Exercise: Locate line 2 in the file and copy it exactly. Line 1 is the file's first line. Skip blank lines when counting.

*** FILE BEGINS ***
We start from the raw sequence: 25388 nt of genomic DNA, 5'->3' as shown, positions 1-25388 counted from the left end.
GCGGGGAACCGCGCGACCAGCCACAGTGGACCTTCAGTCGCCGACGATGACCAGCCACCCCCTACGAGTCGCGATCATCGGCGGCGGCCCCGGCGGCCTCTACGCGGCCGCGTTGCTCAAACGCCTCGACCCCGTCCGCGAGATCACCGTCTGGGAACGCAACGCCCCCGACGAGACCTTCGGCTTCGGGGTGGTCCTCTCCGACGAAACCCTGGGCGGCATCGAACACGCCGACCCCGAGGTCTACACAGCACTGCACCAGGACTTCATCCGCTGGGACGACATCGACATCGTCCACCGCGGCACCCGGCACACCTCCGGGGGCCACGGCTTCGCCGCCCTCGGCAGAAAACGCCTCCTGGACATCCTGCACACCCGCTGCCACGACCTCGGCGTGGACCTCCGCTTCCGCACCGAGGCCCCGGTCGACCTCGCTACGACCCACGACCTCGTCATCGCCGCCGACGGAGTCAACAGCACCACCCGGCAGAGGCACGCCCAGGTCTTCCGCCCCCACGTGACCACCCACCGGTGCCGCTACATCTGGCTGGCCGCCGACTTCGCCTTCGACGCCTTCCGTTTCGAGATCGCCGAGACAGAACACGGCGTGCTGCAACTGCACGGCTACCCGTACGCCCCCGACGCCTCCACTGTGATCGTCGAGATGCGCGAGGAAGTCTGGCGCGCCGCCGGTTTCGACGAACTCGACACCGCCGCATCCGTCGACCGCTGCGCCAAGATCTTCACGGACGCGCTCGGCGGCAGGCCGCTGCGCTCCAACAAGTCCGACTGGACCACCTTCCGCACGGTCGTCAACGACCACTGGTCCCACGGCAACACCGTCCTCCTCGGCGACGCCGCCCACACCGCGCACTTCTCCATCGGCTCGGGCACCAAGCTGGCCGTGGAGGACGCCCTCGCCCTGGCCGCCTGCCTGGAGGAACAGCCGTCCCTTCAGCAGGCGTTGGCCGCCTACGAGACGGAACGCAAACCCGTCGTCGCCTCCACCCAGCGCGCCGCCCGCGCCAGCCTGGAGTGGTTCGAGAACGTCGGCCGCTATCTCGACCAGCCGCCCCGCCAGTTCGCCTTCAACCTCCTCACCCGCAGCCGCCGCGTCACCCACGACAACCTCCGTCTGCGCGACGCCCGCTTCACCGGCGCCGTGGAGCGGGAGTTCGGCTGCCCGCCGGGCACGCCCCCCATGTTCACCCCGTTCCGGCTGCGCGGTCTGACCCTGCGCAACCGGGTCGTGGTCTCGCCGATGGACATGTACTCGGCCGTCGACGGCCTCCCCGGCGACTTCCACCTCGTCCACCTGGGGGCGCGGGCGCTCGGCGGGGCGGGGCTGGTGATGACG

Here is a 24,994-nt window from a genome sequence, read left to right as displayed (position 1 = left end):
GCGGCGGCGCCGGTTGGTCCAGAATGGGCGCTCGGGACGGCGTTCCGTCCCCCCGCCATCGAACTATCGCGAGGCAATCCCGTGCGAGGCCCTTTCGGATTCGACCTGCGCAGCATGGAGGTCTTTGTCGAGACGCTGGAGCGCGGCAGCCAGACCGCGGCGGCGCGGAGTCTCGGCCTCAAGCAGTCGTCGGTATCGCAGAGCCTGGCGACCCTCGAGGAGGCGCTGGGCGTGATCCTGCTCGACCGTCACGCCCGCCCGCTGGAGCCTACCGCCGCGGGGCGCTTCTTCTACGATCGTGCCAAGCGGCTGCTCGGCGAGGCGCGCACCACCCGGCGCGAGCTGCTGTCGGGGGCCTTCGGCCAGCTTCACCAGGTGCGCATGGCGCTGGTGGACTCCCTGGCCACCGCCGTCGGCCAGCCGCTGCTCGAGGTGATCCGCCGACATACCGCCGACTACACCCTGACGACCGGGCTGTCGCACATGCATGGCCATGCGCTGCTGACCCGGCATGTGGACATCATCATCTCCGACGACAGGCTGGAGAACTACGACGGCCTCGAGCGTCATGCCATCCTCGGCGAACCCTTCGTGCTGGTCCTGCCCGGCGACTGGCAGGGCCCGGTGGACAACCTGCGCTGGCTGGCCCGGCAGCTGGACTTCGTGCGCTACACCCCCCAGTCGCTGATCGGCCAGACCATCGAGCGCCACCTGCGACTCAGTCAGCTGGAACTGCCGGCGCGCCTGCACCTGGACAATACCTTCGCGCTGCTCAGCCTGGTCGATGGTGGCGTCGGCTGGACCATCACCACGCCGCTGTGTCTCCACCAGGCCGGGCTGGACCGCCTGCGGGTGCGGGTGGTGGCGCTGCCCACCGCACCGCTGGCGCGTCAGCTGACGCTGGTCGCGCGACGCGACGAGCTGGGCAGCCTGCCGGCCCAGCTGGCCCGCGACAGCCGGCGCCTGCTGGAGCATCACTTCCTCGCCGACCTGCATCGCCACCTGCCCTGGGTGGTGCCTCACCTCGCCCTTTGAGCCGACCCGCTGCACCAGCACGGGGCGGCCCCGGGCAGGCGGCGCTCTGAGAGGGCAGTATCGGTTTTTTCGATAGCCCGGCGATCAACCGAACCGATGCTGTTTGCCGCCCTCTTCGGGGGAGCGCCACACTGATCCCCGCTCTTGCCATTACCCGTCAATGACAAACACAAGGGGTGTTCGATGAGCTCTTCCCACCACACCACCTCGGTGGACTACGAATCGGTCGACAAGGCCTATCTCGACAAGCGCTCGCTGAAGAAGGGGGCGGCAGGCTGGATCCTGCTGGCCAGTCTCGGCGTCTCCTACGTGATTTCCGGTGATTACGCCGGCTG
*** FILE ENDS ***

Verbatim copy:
GCGGGGAACCGCGCGACCAGCCACAGTGGACCTTCAGTCGCCGACGATGACCAGCCACCCCCTACGAGTCGCGATCATCGGCGGCGGCCCCGGCGGCCTCTACGCGGCCGCGTTGCTCAAACGCCTCGACCCCGTCCGCGAGATCACCGTCTGGGAACGCAACGCCCCCGACGAGACCTTCGGCTTCGGGGTGGTCCTCTCCGACGAAACCCTGGGCGGCATCGAACACGCCGACCCCGAGGTCTACACAGCACTGCACCAGGACTTCATCCGCTGGGACGACATCGACATCGTCCACCGCGGCACCCGGCACACCTCCGGGGGCCACGGCTTCGCCGCCCTCGGCAGAAAACGCCTCCTGGACATCCTGCACACCCGCTGCCACGACCTCGGCGTGGACCTCCGCTTCCGCACCGAGGCCCCGGTCGACCTCGCTACGACCCACGACCTCGTCATCGCCGCCGACGGAGTCAACAGCACCACCCGGCAGAGGCACGCCCAGGTCTTCCGCCCCCACGTGACCACCCACCGGTGCCGCTACATCTGGCTGGCCGCCGACTTCGCCTTCGACGCCTTCCGTTTCGAGATCGCCGAGACAGAACACGGCGTGCTGCAACTGCACGGCTACCCGTACGCCCCCGACGCCTCCACTGTGATCGTCGAGATGCGCGAGGAAGTCTGGCGCGCCGCCGGTTTCGACGAACTCGACACCGCCGCATCCGTCGACCGCTGCGCCAAGATCTTCACGGACGCGCTCGGCGGCAGGCCGCTGCGCTCCAACAAGTCCGACTGGACCACCTTCCGCACGGTCGTCAACGACCACTGGTCCCACGGCAACACCGTCCTCCTCGGCGACGCCGCCCACACCGCGCACTTCTCCATCGGCTCGGGCACCAAGCTGGCCGTGGAGGACGCCCTCGCCCTGGCCGCCTGCCTGGAGGAACAGCCGTCCCTTCAGCAGGCGTTGGCCGCCTACGAGACGGAACGCAAACCCGTCGTCGCCTCCACCCAGCGCGCCGCCCGCGCCAGCCTGGAGTGGTTCGAGAACGTCGGCCGCTATCTCGACCAGCCGCCCCGCCAGTTCGCCTTCAACCTCCTCACCCGCAGCCGCCGCGTCACCCACGACAACCTCCGTCTGCGCGACGCCCGCTTCACCGGCGCCGTGGAGCGGGAGTTCGGCTGCCCGCCGGGCACGCCCCCCATGTTCACCCCGTTCCGGCTGCGCGGTCTGACCCTGCGCAACCGGGTCGTGGTCTCGCCGATGGACATGTACTCGGCCGTCGACGGCCTCCCCGGCGACTTCCACCTCGTCCACCTGGGGGCGCGGGCGCTCGGCGGGGCGGGGCTGGTGATGACG